People need to do away with certain cultural beliefs that mental illness is caused by witchcraft. It is not. Also in most cases, when a young female commits suicide as happened in KNUST and Legon, people often jump into certain conclusions like “ oh, she suffered from a broken heart”. In most cases, that may not be the case at all and it doesn’t help at all for such speculative behavior. It is disrespectful to the victim’s family.
The spate of suicides among teens which we have experienced in the last two weeks need to get all well meaning Ghanaians, the government, and Parliament to start thinking seriously about what we can do to immediately address this serious public health issue. Ghana will need a Mental Health Bill to address this challenge. The Executive arm of government together with Parliament and all major stakeholders must work together to draft a Comprehensive Bill to help fight this menace. Increased budgetary allocation is also a priority.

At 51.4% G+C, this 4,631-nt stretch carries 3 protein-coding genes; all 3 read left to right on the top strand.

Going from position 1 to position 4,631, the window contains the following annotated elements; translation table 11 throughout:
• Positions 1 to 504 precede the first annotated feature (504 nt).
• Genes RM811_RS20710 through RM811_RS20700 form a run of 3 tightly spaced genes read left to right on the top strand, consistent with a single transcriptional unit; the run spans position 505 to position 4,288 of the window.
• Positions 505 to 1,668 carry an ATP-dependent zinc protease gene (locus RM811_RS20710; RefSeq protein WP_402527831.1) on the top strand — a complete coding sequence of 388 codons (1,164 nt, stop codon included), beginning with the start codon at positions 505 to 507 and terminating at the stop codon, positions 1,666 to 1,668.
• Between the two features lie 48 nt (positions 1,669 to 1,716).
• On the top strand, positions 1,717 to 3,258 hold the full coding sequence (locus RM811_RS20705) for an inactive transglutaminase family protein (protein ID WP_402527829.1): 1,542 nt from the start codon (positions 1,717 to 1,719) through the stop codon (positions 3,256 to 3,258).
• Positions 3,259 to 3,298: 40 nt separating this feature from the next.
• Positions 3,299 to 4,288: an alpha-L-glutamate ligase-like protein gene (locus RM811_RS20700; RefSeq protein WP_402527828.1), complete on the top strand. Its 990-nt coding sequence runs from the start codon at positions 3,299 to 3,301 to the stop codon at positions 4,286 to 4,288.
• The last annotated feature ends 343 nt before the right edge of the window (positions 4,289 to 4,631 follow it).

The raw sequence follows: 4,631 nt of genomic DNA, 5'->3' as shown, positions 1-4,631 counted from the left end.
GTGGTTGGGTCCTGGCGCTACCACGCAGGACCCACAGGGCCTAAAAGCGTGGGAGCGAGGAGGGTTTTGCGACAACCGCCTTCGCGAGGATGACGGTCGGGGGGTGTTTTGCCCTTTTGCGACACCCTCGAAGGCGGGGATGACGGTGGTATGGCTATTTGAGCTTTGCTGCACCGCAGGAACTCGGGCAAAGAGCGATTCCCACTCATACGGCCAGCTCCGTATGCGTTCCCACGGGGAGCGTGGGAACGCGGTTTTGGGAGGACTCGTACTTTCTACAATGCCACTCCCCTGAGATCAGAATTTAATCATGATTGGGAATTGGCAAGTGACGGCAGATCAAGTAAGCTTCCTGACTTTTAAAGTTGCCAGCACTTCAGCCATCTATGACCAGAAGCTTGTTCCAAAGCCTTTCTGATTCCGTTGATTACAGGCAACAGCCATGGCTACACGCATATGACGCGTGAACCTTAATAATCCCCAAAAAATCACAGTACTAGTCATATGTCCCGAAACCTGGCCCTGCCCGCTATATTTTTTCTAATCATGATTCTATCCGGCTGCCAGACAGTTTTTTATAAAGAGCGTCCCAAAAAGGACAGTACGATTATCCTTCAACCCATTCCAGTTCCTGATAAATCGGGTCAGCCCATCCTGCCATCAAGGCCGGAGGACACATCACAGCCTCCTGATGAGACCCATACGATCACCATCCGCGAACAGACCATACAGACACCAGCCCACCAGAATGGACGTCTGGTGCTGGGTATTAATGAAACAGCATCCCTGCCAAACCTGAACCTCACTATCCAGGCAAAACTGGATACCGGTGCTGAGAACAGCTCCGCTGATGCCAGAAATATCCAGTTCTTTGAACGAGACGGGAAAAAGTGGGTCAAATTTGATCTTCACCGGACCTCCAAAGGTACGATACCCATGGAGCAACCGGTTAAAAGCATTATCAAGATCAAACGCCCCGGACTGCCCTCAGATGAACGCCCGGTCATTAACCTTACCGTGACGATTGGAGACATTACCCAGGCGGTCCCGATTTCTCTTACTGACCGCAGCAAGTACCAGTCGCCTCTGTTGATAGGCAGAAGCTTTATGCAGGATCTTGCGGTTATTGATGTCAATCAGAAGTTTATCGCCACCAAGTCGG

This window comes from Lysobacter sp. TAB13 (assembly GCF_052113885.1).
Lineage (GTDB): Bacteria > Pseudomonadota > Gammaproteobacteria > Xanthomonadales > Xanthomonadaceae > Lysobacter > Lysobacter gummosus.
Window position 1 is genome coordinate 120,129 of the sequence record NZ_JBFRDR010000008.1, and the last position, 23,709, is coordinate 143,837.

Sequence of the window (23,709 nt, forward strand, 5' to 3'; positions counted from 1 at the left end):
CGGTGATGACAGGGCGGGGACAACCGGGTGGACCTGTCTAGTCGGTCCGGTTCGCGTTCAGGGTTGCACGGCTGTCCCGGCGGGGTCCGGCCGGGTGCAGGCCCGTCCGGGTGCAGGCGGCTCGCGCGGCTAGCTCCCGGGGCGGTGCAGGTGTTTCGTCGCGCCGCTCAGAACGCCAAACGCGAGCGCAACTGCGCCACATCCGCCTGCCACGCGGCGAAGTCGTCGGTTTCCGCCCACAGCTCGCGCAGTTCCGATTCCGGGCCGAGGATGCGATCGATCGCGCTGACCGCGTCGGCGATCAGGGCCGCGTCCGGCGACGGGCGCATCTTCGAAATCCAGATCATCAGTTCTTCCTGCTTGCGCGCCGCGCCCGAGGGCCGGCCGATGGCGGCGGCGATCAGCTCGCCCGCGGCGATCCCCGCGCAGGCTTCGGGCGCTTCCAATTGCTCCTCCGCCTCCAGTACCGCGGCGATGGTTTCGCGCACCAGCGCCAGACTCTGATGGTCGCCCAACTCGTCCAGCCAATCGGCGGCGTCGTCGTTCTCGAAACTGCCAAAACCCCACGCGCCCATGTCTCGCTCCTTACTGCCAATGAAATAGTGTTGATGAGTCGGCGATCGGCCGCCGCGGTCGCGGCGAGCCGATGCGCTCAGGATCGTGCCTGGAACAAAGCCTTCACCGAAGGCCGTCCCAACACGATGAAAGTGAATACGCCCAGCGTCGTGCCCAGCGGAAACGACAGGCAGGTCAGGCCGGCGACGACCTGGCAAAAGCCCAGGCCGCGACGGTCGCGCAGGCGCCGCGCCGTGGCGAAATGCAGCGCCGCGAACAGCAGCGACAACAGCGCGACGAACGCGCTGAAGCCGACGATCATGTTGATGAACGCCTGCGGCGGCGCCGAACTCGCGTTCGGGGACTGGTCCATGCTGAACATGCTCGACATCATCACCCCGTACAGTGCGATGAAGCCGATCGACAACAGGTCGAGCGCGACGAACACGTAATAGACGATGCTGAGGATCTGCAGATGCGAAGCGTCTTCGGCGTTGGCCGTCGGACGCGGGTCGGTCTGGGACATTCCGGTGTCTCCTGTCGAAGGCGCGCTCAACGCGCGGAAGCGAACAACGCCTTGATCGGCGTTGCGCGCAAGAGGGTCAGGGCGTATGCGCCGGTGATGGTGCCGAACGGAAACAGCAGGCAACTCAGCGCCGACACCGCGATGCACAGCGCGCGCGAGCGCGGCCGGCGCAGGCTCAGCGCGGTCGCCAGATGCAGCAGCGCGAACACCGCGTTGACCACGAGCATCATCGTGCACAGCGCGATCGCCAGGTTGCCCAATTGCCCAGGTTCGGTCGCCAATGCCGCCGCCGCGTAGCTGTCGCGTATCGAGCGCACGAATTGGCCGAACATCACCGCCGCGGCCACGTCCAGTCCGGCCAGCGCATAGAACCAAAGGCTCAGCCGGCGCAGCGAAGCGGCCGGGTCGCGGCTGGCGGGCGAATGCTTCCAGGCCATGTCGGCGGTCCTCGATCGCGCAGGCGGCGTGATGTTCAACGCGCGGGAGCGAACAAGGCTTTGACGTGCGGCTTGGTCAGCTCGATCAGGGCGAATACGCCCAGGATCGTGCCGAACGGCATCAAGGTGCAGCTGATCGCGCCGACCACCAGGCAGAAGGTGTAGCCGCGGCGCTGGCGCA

How many mental health facilities do we have in the country and how many are well equipped? Having clinical psychologists at all Secondary Schools and tertiary institutions, and a well equipped Counselling Center as well as in our hospitals is also important. Not all patients require medicinal therapy. And by the way all hospitals must have a mental health care department to start with.
Ben Ofosu Appiah,
Accra – Ghana,
The writer is a senior public policy strategist and a political, economic and social analyst. He welcomes your views and comments. E-mail: [email protected] Tel #: +233 26 765 5383.
Disclaimer: "The views/contents expressed in this article are the sole responsibility of the author(s) and do not neccessarily reflect those of Modern Ghana. Modern Ghana will not be responsible or liable for any inaccurate or incorrect statements contained in this article."